A Ride to Work with Late Masters

Sweet smell of morning
and leavings of last night’s rain
were scattered about,
sluiced on glass and ground,
left abandoned for drying.

A naked wrist called to remember Warhol.

The wild storm came and went,
as 4am was time, as day break was birthed,
as the tired feeling that reels one to a cold shower expires,
as eyes to a mirror interrogation, to face this—
was deep and strong.

Hands never moved on the melting clocks, where ants carried away.

Haring said, “I am becoming much more aware of movement.
The importance of movement is intensified
when a painting becomes a performance.
The performance (the act of painting)
becomes as important as the resulting painting.”

In order to become whole energy burst through,
coming down pieces, it restored movement.

Where stiff blades of grass begged of overcast—end this holocaust,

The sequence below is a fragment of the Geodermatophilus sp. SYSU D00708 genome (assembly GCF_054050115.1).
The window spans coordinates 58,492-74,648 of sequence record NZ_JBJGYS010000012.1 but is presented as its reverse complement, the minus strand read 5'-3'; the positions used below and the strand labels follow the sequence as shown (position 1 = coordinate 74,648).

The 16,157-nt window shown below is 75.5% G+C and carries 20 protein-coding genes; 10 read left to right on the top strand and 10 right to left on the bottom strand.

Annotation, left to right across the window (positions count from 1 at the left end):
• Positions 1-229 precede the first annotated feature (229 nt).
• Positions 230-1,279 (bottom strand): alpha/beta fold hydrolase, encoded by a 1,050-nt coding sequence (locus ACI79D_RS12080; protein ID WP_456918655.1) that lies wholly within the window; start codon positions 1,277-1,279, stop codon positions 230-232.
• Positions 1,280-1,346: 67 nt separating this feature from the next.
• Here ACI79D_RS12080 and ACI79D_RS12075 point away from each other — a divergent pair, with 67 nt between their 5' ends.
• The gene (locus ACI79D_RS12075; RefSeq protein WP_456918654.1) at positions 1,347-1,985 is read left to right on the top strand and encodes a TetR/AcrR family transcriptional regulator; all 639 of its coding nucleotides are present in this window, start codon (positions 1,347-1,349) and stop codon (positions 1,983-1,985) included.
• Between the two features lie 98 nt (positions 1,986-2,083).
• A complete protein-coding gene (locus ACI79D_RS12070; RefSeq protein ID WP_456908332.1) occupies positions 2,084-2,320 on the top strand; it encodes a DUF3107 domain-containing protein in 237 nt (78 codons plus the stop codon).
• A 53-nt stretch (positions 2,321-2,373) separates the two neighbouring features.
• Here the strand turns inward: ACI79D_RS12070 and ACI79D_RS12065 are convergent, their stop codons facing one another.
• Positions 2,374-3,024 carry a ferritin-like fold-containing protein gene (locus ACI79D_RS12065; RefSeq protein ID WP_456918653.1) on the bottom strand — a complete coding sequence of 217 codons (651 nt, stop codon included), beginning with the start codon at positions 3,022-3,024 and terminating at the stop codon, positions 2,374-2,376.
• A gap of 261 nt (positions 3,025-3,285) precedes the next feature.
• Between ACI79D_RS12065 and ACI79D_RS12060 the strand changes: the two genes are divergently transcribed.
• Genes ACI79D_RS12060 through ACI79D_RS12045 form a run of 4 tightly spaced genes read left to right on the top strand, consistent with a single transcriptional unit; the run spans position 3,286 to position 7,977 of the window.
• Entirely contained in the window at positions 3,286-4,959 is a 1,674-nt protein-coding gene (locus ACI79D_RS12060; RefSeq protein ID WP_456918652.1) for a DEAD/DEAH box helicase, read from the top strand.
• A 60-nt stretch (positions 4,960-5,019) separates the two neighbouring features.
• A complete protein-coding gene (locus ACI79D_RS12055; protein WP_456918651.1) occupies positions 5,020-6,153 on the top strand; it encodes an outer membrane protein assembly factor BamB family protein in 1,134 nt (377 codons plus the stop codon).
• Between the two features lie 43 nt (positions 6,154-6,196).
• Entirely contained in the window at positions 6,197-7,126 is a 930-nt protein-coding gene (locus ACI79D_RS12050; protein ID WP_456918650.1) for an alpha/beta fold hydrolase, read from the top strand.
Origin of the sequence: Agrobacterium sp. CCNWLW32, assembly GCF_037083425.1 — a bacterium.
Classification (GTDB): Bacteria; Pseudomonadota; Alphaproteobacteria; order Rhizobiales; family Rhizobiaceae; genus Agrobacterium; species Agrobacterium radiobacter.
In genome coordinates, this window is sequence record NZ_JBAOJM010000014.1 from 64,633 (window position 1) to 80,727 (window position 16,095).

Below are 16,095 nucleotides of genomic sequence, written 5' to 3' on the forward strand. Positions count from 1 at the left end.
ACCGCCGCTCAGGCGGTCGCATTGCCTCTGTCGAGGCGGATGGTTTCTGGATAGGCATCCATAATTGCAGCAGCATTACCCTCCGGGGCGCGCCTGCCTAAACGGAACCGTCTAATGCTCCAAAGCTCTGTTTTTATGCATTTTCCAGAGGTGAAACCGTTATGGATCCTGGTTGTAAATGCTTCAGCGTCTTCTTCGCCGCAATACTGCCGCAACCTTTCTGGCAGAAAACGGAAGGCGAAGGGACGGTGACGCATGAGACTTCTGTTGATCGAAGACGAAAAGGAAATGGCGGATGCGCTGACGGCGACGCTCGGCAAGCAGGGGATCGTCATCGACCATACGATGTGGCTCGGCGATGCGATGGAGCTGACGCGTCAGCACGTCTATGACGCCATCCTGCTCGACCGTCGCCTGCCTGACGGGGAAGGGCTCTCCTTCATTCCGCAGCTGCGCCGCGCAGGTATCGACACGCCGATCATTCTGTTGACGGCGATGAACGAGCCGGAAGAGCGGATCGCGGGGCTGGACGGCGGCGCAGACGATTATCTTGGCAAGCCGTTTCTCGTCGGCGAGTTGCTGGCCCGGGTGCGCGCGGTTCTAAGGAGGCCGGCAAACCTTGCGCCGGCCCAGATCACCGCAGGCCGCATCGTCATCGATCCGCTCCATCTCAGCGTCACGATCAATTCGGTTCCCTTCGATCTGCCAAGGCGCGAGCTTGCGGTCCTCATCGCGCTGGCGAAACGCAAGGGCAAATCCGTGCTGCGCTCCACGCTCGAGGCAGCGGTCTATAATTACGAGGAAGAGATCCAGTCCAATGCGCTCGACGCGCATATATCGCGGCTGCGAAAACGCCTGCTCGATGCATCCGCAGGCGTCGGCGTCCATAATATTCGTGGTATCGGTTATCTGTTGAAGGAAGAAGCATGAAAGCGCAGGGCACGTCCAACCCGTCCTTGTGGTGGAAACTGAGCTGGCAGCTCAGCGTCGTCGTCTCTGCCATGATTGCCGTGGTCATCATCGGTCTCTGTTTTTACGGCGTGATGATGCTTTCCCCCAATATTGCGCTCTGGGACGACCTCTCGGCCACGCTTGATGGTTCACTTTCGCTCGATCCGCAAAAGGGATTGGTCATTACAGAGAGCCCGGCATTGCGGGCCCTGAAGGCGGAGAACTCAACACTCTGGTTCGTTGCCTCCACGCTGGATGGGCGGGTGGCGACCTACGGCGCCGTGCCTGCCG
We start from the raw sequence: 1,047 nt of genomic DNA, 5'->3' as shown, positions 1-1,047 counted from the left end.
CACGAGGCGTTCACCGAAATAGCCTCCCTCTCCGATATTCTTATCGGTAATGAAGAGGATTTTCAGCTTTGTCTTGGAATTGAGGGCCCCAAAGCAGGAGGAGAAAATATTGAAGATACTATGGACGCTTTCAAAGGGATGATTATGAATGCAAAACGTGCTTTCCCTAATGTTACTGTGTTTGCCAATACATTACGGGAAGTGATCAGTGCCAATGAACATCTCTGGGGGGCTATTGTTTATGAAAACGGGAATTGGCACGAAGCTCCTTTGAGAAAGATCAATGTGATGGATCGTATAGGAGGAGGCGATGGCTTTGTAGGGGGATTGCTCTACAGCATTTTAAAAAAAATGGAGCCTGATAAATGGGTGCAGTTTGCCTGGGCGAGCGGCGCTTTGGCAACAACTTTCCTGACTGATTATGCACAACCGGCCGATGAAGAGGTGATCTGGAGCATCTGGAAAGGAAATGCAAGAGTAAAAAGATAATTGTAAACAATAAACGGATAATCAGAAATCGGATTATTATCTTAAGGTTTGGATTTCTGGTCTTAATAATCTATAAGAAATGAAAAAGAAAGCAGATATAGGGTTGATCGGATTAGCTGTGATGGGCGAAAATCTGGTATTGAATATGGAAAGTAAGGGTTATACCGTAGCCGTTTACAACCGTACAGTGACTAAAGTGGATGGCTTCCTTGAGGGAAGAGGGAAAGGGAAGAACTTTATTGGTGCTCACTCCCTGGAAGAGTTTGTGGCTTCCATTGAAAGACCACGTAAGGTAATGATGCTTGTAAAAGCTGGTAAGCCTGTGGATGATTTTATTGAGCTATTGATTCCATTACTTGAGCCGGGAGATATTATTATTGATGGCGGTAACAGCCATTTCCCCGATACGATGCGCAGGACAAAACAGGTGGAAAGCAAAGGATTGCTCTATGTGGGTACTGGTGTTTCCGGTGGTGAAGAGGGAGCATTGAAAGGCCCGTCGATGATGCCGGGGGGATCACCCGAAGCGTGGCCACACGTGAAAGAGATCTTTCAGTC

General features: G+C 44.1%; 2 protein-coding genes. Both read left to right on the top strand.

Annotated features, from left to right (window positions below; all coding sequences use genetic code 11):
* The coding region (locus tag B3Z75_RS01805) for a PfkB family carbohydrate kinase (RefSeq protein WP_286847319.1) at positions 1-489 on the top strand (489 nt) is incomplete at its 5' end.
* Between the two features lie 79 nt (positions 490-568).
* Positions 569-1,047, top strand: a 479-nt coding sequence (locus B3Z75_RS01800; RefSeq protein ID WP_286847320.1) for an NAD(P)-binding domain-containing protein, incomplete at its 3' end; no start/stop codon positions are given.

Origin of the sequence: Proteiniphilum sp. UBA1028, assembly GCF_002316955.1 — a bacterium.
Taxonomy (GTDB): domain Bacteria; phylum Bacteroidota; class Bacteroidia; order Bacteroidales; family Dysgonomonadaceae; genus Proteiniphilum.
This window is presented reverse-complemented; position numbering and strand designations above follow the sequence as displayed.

“Just drop, fall already!”

And it happened, moving in a storm-window screen
as a runaway train through a dark tunnel,
as a maladroit thief in the night—confused at access, loud.

And that was the waking siren emboldened,
no firetruck’s scream, no squad car whoop, no alarm bells ringing.

Dali enjoyed watching Gala with other lovers, they came.

This sound predated them all,
and it was just pressure and water and air and now.

I caught the leftovers in a rearview mirror flared reflection
at a stop light turned red; the droplets cascaded down
at the truck’s growly acceleration.

Soppy beads rocked in zigzags about the exterior of a blackened rusted frame.

Sun caught on the cloy smell of dying lilacs—sweet,
chain coffee in the console—weak,
and exhaust from a boxy bus that was slipping by noisily—disgust,

motivation to kill, the latter cacophony in soft mushroomed cartilage.

The formers caught porous nose at the same time.

We were all traveling in the storm’s wake to get somewhere,
and some of us were living unnoticed.

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